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© Research
Publication : PLoS computational biology

Tracking calcium dynamics from individual neurons in behaving animals.

Scientific Fields
Diseases
Organisms
Applications
Technique

Published in PLoS computational biology - 08 Oct 2021

Lagache T, Hanson A, Pérez-Ortega JE, Fairhall A, Yuste R,

Link to Pubmed [PMID] – 34624016

Link to DOI – 10.1371/journal.pcbi.1009432

PLoS Comput Biol 2021 Oct; 17(10): e1009432

Measuring the activity of neuronal populations with calcium imaging can capture emergent functional properties of neuronal circuits with single cell resolution. However, the motion of freely behaving animals, together with the intermittent detectability of calcium sensors, can hinder automatic monitoring of neuronal activity and their subsequent functional characterization. We report the development and open-source implementation of a multi-step cellular tracking algorithm (Elastic Motion Correction and Concatenation or EMC2) that compensates for the intermittent disappearance of moving neurons by integrating local deformation information from detectable neurons. We demonstrate the accuracy and versatility of our algorithm using calcium imaging data from two-photon volumetric microscopy in visual cortex of awake mice, and from confocal microscopy in behaving Hydra, which experiences major body deformation during its contractions. We quantify the performance of our algorithm using ground truth manual tracking of neurons, along with synthetic time-lapse sequences, covering a wide range of particle motions and detectability parameters. As a demonstration of the utility of the algorithm, we monitor for several days calcium activity of the same neurons in layer 2/3 of mouse visual cortex in vivo, finding significant turnover within the active neurons across days, with only few neurons that remained active across days. Also, combining automatic tracking of single neuron activity with statistical clustering, we characterize and map neuronal ensembles in behaving Hydra, finding three major non-overlapping ensembles of neurons (CB, RP1 and RP2) whose activity correlates with contractions and elongations. Our results show that the EMC2 algorithm can be used as a robust and versatile platform for neuronal tracking in behaving animals.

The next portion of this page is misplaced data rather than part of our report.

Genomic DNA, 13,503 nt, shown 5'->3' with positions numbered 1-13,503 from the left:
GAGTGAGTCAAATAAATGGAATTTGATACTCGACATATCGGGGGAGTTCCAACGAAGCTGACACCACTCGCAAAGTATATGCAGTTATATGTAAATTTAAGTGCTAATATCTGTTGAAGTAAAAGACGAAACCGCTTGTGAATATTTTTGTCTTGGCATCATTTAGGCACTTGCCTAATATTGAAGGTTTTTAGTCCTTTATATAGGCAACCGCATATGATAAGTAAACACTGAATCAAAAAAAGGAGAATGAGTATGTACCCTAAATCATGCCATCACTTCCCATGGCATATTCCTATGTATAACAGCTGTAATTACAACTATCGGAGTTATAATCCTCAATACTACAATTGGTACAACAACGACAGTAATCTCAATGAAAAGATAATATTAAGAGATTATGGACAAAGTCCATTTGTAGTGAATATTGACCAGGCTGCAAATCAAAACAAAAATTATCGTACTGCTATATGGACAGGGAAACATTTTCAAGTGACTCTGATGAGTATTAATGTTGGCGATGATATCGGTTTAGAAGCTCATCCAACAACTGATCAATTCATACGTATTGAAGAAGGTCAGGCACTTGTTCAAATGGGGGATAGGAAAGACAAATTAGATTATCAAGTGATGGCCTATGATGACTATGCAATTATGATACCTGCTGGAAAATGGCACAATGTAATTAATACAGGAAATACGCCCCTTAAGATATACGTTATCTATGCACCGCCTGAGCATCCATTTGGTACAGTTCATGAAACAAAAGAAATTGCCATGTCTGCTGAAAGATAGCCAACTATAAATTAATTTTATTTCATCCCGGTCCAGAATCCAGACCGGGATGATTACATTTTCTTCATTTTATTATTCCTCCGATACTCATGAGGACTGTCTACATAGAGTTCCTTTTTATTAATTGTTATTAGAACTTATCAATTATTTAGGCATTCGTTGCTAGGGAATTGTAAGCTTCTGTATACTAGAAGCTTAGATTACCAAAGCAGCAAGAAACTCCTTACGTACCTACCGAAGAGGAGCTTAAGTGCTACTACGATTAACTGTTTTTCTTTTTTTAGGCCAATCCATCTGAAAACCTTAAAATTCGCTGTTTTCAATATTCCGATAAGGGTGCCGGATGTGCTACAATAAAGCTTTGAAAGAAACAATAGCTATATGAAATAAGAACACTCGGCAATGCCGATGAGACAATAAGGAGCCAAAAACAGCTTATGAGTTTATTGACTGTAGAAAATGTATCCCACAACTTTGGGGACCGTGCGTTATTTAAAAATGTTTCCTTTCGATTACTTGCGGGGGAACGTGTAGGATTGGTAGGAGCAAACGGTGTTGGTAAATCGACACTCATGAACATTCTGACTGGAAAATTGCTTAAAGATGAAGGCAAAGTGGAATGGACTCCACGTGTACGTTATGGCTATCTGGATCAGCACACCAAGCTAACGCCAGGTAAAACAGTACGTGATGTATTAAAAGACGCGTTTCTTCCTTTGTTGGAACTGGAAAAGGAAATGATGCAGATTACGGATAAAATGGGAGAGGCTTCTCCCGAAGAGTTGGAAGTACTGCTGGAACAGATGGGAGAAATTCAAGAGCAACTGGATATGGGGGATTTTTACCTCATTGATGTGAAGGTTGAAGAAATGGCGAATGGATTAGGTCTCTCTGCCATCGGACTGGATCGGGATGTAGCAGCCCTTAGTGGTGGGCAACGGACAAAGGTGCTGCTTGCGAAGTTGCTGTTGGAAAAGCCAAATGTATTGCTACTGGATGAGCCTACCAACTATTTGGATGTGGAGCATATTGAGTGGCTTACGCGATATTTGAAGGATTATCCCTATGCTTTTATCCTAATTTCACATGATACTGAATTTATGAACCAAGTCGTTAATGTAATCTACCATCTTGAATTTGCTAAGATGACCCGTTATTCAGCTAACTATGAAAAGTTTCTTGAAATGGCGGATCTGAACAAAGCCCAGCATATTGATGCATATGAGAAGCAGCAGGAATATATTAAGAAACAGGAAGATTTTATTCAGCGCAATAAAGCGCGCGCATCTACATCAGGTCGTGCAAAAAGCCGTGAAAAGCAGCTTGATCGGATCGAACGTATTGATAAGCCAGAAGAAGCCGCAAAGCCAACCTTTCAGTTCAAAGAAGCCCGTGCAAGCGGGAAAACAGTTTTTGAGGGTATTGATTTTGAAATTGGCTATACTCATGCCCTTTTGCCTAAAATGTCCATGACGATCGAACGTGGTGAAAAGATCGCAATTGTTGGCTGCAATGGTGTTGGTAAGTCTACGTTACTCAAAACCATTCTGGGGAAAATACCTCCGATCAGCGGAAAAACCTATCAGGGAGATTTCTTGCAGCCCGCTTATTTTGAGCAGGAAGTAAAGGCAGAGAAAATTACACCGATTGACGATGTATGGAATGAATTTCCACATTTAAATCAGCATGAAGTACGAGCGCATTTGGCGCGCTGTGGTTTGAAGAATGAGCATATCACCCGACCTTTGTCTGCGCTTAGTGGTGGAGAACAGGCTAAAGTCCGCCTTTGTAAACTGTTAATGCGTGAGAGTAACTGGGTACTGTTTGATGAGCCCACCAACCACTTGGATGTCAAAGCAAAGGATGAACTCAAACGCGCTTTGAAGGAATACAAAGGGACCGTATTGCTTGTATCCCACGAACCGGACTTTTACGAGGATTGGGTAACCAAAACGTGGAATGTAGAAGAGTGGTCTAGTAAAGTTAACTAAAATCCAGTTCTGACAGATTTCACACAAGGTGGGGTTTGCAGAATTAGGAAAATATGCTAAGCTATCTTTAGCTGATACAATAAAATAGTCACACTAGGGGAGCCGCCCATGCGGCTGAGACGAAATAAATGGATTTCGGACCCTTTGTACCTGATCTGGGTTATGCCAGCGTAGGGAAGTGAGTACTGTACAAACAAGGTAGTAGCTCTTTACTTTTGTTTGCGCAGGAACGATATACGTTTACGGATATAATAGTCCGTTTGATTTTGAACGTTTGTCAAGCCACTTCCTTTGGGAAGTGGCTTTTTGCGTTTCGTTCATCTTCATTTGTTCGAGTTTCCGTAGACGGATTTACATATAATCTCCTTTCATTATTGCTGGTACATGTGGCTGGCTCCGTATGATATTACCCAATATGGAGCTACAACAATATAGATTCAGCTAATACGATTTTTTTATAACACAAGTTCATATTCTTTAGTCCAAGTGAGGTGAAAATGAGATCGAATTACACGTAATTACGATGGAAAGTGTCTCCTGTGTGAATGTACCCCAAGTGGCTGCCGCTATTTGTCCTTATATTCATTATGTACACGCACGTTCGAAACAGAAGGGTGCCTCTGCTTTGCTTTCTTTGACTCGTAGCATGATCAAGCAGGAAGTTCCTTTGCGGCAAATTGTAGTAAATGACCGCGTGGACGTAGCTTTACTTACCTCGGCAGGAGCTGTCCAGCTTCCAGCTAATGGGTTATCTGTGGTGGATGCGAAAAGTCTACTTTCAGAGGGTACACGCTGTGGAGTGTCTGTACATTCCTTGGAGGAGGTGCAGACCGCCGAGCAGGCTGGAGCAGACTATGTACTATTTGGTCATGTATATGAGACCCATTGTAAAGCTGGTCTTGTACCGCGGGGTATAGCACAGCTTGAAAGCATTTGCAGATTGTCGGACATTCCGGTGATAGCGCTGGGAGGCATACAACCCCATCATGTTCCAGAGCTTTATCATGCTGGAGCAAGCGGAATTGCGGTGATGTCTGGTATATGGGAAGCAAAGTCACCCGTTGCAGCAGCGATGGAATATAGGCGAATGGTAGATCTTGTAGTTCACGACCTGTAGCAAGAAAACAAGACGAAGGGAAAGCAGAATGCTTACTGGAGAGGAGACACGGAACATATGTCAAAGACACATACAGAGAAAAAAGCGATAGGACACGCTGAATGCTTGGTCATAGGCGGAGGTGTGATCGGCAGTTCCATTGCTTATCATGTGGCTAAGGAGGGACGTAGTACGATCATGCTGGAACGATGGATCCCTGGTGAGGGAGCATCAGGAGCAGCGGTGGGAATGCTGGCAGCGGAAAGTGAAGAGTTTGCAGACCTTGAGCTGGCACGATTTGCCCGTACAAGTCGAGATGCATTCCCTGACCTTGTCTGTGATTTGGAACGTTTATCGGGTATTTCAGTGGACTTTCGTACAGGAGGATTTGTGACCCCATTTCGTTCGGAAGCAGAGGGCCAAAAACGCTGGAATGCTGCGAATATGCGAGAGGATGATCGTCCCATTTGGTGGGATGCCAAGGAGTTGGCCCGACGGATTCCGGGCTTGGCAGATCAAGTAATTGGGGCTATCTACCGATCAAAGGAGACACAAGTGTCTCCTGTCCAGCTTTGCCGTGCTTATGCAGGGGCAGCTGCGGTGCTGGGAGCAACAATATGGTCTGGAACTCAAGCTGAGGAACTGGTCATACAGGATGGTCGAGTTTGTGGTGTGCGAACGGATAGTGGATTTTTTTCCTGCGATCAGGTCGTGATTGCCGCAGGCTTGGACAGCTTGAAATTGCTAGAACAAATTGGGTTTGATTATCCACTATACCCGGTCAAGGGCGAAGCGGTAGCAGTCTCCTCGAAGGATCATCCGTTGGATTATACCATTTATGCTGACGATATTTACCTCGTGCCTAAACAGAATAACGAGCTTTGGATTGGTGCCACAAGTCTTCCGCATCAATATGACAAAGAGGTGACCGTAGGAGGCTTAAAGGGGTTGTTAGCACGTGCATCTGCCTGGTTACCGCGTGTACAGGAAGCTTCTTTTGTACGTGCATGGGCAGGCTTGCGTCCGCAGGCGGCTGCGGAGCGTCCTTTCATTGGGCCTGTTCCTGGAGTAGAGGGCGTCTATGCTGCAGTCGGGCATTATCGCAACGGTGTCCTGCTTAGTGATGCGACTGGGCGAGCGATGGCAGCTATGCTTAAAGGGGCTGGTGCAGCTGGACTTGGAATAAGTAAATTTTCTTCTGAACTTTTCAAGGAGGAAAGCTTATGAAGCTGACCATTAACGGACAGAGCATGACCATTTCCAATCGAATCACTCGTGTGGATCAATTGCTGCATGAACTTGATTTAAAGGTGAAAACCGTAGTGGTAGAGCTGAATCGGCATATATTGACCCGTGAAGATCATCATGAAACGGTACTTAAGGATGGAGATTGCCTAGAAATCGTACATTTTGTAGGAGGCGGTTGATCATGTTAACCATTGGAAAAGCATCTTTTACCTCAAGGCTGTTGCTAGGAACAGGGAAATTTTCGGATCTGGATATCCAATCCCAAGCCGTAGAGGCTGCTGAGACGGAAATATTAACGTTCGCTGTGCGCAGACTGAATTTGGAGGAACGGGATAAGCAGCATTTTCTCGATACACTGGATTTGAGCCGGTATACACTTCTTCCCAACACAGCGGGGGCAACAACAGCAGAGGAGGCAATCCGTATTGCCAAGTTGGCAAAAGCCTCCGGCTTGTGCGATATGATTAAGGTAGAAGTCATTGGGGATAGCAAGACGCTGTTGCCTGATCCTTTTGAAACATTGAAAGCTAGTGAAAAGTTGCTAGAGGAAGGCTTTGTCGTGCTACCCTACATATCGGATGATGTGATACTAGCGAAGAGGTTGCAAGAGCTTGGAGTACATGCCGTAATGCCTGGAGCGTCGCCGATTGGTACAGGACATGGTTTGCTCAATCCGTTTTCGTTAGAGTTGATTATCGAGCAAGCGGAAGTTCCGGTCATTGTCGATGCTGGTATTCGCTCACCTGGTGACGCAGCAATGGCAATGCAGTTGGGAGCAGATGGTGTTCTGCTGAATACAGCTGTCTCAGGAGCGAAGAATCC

https://pubmed.ncbi.nlm.nih.gov/34624016